On 10 November 2015, the Court of Appeal handed down its latest decision in IPCO (Nigeria) Ltd v Nigerian National Petroleum Corporation ( EWCA Civ 1144 and 1145). The case arises from a long running attempt by the claimant (IPCO) to enforce a Nigerian arbitration award from 2004 of some USD 152 million (current value with interest over USD 340 million) against the state owned defendant company (NNPC). The award is under challenge by NNPC in Nigeria.
The case is important in deciding that excessive delay in the determination of a challenge was sufficient to justify enforcement of the award without further adjournment under section 103(5) of the Arbitration Act 1996 (save in so far as the challenge relating to fraud was successfully made out in England under the section 103(3) public policy ground). Continue reading
This is a cautionary tale about the dangers of delay in applying for anti-suit injunctions.
The facts: The Claimant was the Charterer of the Vessel Kishore, and the Defendant Bank was the holder of a bill of lading. The time bar for any cargo claim expired on 11 January 2015. The Claimant maintained that the bill of lading incorporated English law and arbitration clauses. The Defendant Bank, however, commenced proceedings in the Qingdao Maritime Court (China) in March 2014, and ship arrest proceedings in the Tianjin Maritime Court (China) in September 2014. On 24 November 2014, the Claimant decided to challenge Chinese jurisdiction before the Qingdao court, on the grounds of the English law arbitration clause. The challenge was rejected and the Claimant appealed. However, the Claimant did not apply for an anti-suit injunction in the English courts at the same time. The application to the English courts to restrain the Defendant Bank from the Chinese proceedings was not made until 8 July 2015, whilst the parties were still awaiting the outcome of the appeal in China. No arbitration proceedings had been brought in England by this stage, and would have been time barred from January 2015. Continue reading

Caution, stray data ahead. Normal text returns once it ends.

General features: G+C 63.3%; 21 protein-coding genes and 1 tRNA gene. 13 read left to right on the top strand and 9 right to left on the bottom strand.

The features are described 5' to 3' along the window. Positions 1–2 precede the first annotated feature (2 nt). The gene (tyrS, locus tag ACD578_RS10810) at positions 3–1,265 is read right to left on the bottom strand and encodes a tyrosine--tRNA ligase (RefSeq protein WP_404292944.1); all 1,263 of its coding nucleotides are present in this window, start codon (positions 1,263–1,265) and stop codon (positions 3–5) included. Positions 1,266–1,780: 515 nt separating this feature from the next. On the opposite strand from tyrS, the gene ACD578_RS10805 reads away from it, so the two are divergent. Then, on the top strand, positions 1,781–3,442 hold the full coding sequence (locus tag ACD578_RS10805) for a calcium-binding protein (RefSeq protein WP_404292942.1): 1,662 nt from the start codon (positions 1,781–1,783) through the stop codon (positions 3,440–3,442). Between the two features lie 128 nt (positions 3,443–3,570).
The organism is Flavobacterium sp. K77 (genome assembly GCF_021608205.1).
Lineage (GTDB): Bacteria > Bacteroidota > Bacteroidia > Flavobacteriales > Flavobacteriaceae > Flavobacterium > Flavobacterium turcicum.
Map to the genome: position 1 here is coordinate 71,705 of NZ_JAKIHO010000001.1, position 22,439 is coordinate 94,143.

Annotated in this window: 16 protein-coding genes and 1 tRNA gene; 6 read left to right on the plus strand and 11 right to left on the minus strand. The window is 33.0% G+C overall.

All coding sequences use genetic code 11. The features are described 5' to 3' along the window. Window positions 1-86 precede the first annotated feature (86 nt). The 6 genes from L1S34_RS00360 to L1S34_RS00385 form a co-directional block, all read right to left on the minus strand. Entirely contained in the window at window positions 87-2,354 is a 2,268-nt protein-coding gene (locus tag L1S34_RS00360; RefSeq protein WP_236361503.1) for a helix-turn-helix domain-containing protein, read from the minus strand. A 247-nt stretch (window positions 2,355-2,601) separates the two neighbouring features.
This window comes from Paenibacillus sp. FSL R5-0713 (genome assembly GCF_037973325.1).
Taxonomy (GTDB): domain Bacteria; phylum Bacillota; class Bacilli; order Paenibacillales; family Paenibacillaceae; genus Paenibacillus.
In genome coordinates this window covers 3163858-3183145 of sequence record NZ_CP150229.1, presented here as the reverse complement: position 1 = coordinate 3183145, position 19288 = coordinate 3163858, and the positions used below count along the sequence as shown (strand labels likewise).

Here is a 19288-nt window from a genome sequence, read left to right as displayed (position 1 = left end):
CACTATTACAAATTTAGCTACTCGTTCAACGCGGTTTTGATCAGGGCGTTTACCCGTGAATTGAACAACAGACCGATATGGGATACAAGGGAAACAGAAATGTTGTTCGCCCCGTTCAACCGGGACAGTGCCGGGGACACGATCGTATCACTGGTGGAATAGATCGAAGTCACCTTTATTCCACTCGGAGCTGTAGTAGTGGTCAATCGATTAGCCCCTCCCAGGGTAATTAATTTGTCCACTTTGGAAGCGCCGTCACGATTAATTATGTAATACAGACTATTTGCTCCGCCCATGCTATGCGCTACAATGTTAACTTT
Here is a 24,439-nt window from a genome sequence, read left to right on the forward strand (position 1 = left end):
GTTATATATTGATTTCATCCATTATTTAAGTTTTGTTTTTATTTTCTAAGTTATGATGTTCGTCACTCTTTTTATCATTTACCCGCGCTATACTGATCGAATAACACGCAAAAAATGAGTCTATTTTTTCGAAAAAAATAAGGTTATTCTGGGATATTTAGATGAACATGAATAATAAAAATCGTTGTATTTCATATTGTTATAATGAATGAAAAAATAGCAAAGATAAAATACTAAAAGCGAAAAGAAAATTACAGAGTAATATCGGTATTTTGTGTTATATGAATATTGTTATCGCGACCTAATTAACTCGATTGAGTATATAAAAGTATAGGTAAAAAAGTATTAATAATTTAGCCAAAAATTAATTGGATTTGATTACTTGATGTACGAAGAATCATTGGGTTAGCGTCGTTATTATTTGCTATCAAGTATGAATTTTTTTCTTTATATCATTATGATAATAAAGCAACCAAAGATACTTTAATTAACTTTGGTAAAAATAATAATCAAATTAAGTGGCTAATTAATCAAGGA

Sara Masters QC and Belinda McRae recently wrote a piece on the CJEU’s decision on the Brussels Regulation Gazprom in (2015) 30(8) Butterworths Journal of International Banking and Financial Law 516. Here’s a summary of their thoughts …
The Gazprom case (C-536/13) is the latest in the line of cases that have explored the scope of the arbitration exception in Article 1(2)(d) of the Brussels I Regulation (“Brussels Regulation”). This was the first case heard by the Court of Justice of the European Union (“CJEU”) after the Brussels I Regulation (Recast) (“Recast Regulation”) came into force on 10 January 2015, which includes a new recital that purports to clarify the scope of that exception. After the controversial opinion of Advocate-General Wathelet of 4 December 2014 on the effect of the Recast Regulation, the CJEU’s judgment in the Gazprom case was hotly anticipated. However, the CJEU unsurprisingly declined to engage with the Advocate General’s views, leaving the impact of the Recast Regulation on anti-suit injunctions to be determined on another day. Continue reading